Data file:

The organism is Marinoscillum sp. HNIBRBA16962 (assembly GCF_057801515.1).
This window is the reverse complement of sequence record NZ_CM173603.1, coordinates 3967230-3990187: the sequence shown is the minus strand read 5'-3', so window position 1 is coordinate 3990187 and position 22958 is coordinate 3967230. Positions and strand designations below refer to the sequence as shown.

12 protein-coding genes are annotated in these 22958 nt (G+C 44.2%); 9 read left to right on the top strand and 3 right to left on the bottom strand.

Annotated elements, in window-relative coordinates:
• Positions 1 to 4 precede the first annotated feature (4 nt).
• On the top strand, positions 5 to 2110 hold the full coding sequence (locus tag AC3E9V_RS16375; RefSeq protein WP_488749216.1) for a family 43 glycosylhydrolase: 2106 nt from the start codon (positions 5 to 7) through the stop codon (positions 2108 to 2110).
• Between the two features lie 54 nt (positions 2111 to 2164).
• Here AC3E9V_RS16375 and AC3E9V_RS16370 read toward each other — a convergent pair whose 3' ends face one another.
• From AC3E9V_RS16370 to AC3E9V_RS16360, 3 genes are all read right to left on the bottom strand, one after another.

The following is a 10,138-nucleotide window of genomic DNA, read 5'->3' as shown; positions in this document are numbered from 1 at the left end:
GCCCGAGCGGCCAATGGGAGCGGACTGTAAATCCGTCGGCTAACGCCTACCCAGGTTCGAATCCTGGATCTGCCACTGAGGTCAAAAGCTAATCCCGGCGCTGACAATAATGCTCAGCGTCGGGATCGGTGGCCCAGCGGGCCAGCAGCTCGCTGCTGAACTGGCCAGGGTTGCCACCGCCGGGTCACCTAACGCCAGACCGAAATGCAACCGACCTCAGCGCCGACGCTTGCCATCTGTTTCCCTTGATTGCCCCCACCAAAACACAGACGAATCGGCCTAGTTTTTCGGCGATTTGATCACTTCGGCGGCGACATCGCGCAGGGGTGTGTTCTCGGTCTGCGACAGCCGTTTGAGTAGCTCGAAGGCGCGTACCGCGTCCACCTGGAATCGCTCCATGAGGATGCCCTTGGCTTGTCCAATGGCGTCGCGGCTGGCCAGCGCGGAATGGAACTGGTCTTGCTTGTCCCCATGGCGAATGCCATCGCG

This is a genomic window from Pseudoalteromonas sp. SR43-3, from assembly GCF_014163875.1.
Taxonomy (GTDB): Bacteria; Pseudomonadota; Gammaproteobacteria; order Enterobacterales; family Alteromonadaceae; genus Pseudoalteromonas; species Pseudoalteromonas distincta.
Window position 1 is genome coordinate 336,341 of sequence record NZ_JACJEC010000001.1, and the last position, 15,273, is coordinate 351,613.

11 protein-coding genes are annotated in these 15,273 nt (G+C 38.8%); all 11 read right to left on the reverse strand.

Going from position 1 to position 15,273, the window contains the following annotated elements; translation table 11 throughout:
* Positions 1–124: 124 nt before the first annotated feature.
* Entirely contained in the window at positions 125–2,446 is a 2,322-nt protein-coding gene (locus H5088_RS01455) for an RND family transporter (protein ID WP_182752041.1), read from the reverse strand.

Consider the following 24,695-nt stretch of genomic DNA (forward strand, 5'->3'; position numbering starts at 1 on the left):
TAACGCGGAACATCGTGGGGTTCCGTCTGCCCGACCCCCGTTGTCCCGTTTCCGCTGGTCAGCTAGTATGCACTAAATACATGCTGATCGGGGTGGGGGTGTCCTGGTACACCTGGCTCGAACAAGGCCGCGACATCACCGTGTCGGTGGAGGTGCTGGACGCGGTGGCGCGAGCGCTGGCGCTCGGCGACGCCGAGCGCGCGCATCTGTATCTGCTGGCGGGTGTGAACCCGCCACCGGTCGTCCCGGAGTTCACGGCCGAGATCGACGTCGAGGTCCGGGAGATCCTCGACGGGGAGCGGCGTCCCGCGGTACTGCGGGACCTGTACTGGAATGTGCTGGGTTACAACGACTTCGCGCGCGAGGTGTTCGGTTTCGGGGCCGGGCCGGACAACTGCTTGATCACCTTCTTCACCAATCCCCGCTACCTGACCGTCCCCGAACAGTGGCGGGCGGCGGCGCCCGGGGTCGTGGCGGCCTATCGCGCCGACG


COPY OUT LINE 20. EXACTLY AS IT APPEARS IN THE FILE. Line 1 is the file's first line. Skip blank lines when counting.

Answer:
TAACGCGGAACATCGTGGGGTTCCGTCTGCCCGACCCCCGTTGTCCCGTTTCCGCTGGTCAGCTAGTATGCACTAAATACATGCTGATCGGGGTGGGGGTGTCCTGGTACACCTGGCTCGAACAAGGCCGCGACATCACCGTGTCGGTGGAGGTGCTGGACGCGGTGGCGCGAGCGCTGGCGCTCGGCGACGCCGAGCGCGCGCATCTGTATCTGCTGGCGGGTGTGAACCCGCCACCGGTCGTCCCGGAGTTCACGGCCGAGATCGACGTCGAGGTCCGGGAGATCCTCGACGGGGAGCGGCGTCCCGCGGTACTGCGGGACCTGTACTGGAATGTGCTGGGTTACAACGACTTCGCGCGCGAGGTGTTCGGTTTCGGGGCCGGGCCGGACAACTGCTTGATCACCTTCTTCACCAATCCCCGCTACCTGACCGTCCCCGAACAGTGGCGGGCGGCGGCGCCCGGGGTCGTGGCGGCCTATCGCGCCGACG